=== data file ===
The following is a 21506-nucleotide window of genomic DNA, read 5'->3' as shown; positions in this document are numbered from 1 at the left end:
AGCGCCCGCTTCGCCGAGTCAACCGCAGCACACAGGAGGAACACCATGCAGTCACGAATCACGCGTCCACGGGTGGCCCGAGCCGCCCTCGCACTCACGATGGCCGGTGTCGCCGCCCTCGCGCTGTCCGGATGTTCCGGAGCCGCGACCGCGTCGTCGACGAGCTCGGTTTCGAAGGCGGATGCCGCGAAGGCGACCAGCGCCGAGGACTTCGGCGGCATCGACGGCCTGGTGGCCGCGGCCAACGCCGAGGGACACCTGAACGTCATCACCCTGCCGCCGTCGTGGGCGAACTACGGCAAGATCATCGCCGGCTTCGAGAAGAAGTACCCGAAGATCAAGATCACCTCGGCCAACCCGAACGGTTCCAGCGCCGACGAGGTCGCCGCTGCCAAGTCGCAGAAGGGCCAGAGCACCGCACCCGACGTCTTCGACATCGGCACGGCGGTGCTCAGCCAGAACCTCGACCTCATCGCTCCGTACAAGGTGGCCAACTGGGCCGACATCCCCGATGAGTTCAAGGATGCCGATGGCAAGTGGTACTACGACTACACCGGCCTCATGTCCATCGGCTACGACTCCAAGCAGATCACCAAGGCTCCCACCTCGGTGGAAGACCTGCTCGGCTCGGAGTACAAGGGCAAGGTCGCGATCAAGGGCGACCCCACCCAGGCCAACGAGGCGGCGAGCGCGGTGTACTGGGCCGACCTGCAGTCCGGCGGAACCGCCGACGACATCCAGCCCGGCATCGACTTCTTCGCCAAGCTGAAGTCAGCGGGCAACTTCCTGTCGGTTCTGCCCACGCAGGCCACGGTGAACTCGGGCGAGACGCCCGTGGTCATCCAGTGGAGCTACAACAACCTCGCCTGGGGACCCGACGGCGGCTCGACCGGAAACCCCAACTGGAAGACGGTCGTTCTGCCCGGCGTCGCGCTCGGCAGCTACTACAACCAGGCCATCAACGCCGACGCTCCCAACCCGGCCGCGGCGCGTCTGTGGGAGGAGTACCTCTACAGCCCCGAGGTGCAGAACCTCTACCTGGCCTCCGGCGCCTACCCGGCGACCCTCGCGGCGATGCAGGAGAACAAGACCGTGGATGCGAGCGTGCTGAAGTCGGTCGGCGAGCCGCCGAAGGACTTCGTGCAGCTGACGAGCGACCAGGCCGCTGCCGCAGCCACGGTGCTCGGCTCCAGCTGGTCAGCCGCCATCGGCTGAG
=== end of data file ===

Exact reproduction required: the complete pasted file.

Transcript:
The following is a 21506-nucleotide window of genomic DNA, read 5'->3' as shown; positions in this document are numbered from 1 at the left end:
AGCGCCCGCTTCGCCGAGTCAACCGCAGCACACAGGAGGAACACCATGCAGTCACGAATCACGCGTCCACGGGTGGCCCGAGCCGCCCTCGCACTCACGATGGCCGGTGTCGCCGCCCTCGCGCTGTCCGGATGTTCCGGAGCCGCGACCGCGTCGTCGACGAGCTCGGTTTCGAAGGCGGATGCCGCGAAGGCGACCAGCGCCGAGGACTTCGGCGGCATCGACGGCCTGGTGGCCGCGGCCAACGCCGAGGGACACCTGAACGTCATCACCCTGCCGCCGTCGTGGGCGAACTACGGCAAGATCATCGCCGGCTTCGAGAAGAAGTACCCGAAGATCAAGATCACCTCGGCCAACCCGAACGGTTCCAGCGCCGACGAGGTCGCCGCTGCCAAGTCGCAGAAGGGCCAGAGCACCGCACCCGACGTCTTCGACATCGGCACGGCGGTGCTCAGCCAGAACCTCGACCTCATCGCTCCGTACAAGGTGGCCAACTGGGCCGACATCCCCGATGAGTTCAAGGATGCCGATGGCAAGTGGTACTACGACTACACCGGCCTCATGTCCATCGGCTACGACTCCAAGCAGATCACCAAGGCTCCCACCTCGGTGGAAGACCTGCTCGGCTCGGAGTACAAGGGCAAGGTCGCGATCAAGGGCGACCCCACCCAGGCCAACGAGGCGGCGAGCGCGGTGTACTGGGCCGACCTGCAGTCCGGCGGAACCGCCGACGACATCCAGCCCGGCATCGACTTCTTCGCCAAGCTGAAGTCAGCGGGCAACTTCCTGTCGGTTCTGCCCACGCAGGCCACGGTGAACTCGGGCGAGACGCCCGTGGTCATCCAGTGGAGCTACAACAACCTCGCCTGGGGACCCGACGGCGGCTCGACCGGAAACCCCAACTGGAAGACGGTCGTTCTGCCCGGCGTCGCGCTCGGCAGCTACTACAACCAGGCCATCAACGCCGACGCTCCCAACCCGGCCGCGGCGCGTCTGTGGGAGGAGTACCTCTACAGCCCCGAGGTGCAGAACCTCTACCTGGCCTCCGGCGCCTACCCGGCGACCCTCGCGGCGATGCAGGAGAACAAGACCGTGGATGCGAGCGTGCTGAAGTCGGTCGGCGAGCCGCCGAAGGACTTCGTGCAGCTGACGAGCGACCAGGCCGCTGCCGCAGCCACGGTGCTCGGCTCCAGCTGGTCAGCCGCCATCGGCTGAG